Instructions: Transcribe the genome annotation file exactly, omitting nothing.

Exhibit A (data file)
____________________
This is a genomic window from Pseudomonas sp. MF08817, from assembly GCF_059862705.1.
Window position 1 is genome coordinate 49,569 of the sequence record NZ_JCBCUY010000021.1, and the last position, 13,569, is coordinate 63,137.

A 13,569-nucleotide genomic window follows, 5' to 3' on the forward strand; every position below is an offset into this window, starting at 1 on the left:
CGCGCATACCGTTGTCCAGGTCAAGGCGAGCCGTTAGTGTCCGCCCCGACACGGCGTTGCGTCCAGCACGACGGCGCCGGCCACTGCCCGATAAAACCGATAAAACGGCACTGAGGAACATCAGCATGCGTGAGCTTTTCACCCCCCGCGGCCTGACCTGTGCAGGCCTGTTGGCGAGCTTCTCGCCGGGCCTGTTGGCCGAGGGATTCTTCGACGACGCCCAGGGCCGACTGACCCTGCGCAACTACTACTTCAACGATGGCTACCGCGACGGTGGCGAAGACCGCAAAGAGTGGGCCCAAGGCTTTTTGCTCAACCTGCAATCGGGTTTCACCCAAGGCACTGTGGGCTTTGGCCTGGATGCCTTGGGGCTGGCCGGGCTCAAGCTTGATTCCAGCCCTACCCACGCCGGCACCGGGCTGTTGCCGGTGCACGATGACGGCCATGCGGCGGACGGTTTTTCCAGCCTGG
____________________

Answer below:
This is a genomic window from Pseudomonas sp. MF08817, from assembly GCF_059862705.1.
Window position 1 is genome coordinate 49,569 of the sequence record NZ_JCBCUY010000021.1, and the last position, 13,569, is coordinate 63,137.

A 13,569-nucleotide genomic window follows, 5' to 3' on the forward strand; every position below is an offset into this window, starting at 1 on the left:
CGCGCATACCGTTGTCCAGGTCAAGGCGAGCCGTTAGTGTCCGCCCCGACACGGCGTTGCGTCCAGCACGACGGCGCCGGCCACTGCCCGATAAAACCGATAAAACGGCACTGAGGAACATCAGCATGCGTGAGCTTTTCACCCCCCGCGGCCTGACCTGTGCAGGCCTGTTGGCGAGCTTCTCGCCGGGCCTGTTGGCCGAGGGATTCTTCGACGACGCCCAGGGCCGACTGACCCTGCGCAACTACTACTTCAACGATGGCTACCGCGACGGTGGCGAAGACCGCAAAGAGTGGGCCCAAGGCTTTTTGCTCAACCTGCAATCGGGTTTCACCCAAGGCACTGTGGGCTTTGGCCTGGATGCCTTGGGGCTGGCCGGGCTCAAGCTTGATTCCAGCCCTACCCACGCCGGCACCGGGCTGTTGCCGGTGCACGATGACGGCCATGCGGCGGACGGTTTTTCCAGCCTGG